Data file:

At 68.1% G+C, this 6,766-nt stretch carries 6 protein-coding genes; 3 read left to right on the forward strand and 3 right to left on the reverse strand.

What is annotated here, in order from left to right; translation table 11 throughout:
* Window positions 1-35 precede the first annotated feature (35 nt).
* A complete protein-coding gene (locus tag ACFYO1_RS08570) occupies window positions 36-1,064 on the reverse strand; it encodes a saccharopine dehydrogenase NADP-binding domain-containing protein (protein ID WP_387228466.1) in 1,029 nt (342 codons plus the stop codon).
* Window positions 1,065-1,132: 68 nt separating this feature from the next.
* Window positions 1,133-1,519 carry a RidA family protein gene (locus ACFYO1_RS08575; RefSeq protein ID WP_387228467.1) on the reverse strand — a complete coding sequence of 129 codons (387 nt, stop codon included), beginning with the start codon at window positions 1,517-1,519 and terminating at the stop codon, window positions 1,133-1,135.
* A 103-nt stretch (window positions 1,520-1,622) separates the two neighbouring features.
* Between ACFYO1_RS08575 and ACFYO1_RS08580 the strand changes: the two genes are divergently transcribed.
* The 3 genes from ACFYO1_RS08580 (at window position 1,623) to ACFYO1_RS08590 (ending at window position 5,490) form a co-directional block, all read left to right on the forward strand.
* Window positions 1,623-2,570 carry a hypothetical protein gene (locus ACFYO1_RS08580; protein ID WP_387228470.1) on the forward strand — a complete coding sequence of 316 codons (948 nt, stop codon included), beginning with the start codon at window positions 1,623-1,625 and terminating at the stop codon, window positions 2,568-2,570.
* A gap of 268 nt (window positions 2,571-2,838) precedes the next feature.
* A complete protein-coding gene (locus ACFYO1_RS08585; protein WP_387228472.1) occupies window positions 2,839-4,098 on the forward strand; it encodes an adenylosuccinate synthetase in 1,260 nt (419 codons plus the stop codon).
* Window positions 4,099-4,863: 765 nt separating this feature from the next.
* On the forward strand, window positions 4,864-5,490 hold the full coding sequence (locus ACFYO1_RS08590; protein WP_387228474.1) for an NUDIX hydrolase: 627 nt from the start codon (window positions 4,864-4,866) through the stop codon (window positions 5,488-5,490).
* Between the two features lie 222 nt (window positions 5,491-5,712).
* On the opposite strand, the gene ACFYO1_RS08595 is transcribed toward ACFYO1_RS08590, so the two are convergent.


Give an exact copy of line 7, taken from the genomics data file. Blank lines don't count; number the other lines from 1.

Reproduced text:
* A 103-nt stretch (window positions 1,520-1,622) separates the two neighbouring features.